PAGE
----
Campaign underway to oppose gender violence

By Staff on December 02, 2014

 


WACC is calling upon news media to participate in the 16 Days of Activism Against Gender Violence campaign.

 

The campaign runs from Nov. 25 (International Day for the Elimination of Violence Against Women) to Dec. 10 (International Human Rights Day).

The dates symbolically link violence against women with the issue of human rights, and emphasize that such violence is a human rights violation.

“16 Days” is an international campaign originating from the first Women's Global Leadership Institute sponsored in 1991 by the Center for Women's Global Leadership, which is based at Rutgers University in New Brunswick, New Jersey, USA.

This year, the campaign theme is “From Peace in the Home to Peace in the World: Let’s Challenge Militarism and End Violence Against Women!”

Announcing the theme, the center explained that the “culture of militarism builds on and protects systems of power by controlling dissent and using violence to settle economic, political and social disputes. Militarism draws on and perpetuates patriarchal models of political, economic, and social domination of people by a small number of elites and privileges violent masculinity as acceptable behavior.”

Three priority areas identified for the 2014 campaign are: violence perpetrated by state actors; proliferation of small arms in cases of intimate partner violence, and sexual violence during and after conflict.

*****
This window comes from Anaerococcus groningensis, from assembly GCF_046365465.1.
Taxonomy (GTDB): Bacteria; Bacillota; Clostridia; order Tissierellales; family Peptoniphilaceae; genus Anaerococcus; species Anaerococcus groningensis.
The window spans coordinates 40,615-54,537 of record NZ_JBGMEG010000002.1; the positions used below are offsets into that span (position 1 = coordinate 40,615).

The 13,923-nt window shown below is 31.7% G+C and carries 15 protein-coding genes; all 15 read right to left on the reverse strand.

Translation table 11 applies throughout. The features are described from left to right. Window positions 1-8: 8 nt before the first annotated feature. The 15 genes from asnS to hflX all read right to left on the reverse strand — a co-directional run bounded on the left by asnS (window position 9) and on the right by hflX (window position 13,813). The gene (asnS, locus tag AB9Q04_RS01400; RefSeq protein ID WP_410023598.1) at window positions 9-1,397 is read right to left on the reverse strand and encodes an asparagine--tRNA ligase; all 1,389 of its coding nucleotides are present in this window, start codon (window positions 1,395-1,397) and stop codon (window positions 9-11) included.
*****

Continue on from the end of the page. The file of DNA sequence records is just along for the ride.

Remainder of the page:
Although women are affected by such issues as partner violence and warfare, the WACC-led Global Media Monitoring Project, which is conducted every five years, finds that they are broadly underrepresented in news stories.  

The 2010 GMMP, which surveyed media in 108 countries, found that in stories about peace, negotiations and treaties, women comprise 21% of news subjects, 18% in stories about war, terrorism and state-based violence, and 13% in stories about national defence, military spending and internal security.

These statistics then suggest structural patriarchal underpinnings in news media practice that render the experiences, opinions and aspirations of women less visible in news content.

WACC and the International Federation of Journalists (IFJ)recommended four ways in which the news media can apply a gender lens in reporting on peace and security, in order to contribute to ending violence against women. These reporting guidelines can be found in the Learning Resource Kit for Gender-Ethical Journalism, produced in 2012 by WACC and the International Federation of Journalists (IFJ):

  1. Value the knowledge, expertise and information available from women’s networks, especially those with a recognized focus on media/communications, peace and security. Consult them for expert commentary.
  2. Ask the question “where are the women?” for all sides of a peace agreement especially if there are no women visible or no women are signatories to an accord.
  3. Ask the question “what does this mean for women, young women and children?” Find the women at the local level who can bring a gender dimension to the story. They may not be in visible formally organized groups, but they will no doubt be actively participating in informal collectives.
  4. Women are not a homogeneous group. Speak to different women from different social classes, ethnicities, political and other affiliations. They will add depth and interest to the story, speaking from their varied perspectives.

By Staff| December 02, 2014
Categories:  News

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